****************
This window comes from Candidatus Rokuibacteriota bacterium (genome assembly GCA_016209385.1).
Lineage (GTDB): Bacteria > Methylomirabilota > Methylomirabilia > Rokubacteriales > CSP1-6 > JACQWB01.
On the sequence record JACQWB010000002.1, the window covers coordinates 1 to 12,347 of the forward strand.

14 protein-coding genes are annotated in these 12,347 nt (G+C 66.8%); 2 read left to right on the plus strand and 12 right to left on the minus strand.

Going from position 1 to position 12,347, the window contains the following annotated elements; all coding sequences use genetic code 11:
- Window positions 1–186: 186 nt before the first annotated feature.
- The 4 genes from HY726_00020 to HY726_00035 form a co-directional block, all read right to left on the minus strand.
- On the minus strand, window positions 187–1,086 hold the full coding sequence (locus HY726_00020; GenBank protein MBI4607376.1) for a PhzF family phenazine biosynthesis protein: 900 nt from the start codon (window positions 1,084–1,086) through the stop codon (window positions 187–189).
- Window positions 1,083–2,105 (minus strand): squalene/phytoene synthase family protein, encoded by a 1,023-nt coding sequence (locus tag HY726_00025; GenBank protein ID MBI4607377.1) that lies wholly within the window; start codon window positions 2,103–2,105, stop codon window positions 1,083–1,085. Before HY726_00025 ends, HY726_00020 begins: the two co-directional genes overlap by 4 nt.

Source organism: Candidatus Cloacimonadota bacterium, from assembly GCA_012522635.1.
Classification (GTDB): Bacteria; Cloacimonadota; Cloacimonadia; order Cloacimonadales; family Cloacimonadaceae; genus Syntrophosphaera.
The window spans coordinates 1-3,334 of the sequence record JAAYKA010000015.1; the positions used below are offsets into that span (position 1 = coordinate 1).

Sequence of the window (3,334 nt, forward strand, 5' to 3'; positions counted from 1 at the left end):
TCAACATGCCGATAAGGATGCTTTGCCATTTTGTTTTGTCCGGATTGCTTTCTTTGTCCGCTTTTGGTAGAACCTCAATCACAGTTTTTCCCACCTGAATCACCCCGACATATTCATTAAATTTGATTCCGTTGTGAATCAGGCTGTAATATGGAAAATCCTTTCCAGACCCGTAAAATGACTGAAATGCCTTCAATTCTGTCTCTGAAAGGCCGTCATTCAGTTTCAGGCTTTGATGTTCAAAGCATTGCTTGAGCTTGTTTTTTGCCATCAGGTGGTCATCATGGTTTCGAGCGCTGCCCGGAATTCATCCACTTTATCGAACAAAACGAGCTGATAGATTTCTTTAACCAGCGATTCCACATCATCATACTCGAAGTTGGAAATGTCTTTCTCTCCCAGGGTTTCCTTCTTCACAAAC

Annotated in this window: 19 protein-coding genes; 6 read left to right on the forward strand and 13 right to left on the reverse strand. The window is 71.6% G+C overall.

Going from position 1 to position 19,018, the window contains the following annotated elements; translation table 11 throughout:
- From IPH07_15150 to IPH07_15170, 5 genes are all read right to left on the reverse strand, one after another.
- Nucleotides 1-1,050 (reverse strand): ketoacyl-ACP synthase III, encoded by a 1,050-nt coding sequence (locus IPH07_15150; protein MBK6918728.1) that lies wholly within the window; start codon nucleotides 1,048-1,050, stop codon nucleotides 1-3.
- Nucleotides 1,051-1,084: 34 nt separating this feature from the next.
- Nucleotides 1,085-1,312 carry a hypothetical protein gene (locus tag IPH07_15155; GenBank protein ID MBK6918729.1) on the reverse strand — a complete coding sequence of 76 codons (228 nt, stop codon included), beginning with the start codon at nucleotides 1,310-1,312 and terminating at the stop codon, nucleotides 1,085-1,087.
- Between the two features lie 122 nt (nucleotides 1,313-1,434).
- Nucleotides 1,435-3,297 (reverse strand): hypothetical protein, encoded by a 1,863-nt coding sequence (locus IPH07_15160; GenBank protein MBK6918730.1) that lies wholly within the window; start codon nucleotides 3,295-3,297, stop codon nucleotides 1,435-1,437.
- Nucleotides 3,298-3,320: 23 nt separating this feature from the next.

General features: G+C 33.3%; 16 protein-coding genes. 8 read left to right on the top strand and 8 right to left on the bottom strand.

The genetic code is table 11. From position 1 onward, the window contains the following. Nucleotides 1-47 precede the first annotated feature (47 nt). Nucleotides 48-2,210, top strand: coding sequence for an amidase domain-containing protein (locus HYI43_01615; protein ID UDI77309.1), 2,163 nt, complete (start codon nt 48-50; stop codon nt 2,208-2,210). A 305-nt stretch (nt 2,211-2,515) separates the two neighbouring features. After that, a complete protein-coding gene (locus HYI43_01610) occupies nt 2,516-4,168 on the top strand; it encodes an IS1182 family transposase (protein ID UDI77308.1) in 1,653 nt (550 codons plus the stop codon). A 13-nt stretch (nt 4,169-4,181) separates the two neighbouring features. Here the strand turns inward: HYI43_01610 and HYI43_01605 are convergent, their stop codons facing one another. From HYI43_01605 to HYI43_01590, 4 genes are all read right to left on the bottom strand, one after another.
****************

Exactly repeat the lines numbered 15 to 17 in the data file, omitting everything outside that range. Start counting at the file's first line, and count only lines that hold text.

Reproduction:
Annotated in this window: 19 protein-coding genes; 6 read left to right on the forward strand and 13 right to left on the reverse strand. The window is 71.6% G+C overall.

Going from position 1 to position 19,018, the window contains the following annotated elements; translation table 11 throughout:
- From IPH07_15150 to IPH07_15170, 5 genes are all read right to left on the reverse strand, one after another.